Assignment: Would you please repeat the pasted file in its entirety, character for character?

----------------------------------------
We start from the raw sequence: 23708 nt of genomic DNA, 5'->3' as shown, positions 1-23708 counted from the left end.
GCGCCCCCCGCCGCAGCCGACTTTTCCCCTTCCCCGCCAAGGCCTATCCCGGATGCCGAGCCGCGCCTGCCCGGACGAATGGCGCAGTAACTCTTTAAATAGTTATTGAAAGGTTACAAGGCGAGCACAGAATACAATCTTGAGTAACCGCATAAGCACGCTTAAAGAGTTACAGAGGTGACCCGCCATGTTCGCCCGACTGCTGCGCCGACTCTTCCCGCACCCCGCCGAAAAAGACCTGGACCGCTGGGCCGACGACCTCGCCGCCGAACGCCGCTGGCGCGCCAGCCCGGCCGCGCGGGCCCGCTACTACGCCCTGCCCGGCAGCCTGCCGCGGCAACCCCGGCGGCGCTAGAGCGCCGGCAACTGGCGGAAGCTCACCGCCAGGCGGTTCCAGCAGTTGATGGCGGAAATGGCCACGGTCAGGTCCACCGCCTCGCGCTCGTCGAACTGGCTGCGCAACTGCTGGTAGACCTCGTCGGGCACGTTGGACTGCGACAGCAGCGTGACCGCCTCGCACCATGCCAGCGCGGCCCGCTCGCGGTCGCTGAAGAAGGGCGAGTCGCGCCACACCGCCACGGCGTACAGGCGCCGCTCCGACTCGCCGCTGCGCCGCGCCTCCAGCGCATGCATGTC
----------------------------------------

We start from the raw sequence: 23708 nt of genomic DNA, 5'->3' as shown, positions 1-23708 counted from the left end.
GCGCCCCCCGCCGCAGCCGACTTTTCCCCTTCCCCGCCAAGGCCTATCCCGGATGCCGAGCCGCGCCTGCCCGGACGAATGGCGCAGTAACTCTTTAAATAGTTATTGAAAGGTTACAAGGCGAGCACAGAATACAATCTTGAGTAACCGCATAAGCACGCTTAAAGAGTTACAGAGGTGACCCGCCATGTTCGCCCGACTGCTGCGCCGACTCTTCCCGCACCCCGCCGAAAAAGACCTGGACCGCTGGGCCGACGACCTCGCCGCCGAACGCCGCTGGCGCGCCAGCCCGGCCGCGCGGGCCCGCTACTACGCCCTGCCCGGCAGCCTGCCGCGGCAACCCCGGCGGCGCTAGAGCGCCGGCAACTGGCGGAAGCTCACCGCCAGGCGGTTCCAGCAGTTGATGGCGGAAATGGCCACGGTCAGGTCCACCGCCTCGCGCTCGTCGAACTGGCTGCGCAACTGCTGGTAGACCTCGTCGGGCACGTTGGACTGCGACAGCAGCGTGACCGCCTCGCACCATGCCAGCGCGGCCCGCTCGCGGTCGCTGAAGAAGGGCGAGTCGCGCCACACCGCCACGGCGTACAGGCGCCGCTCCGACTCGCCGCTGCGCCGCGCCTCCAGCGCATGCATGTC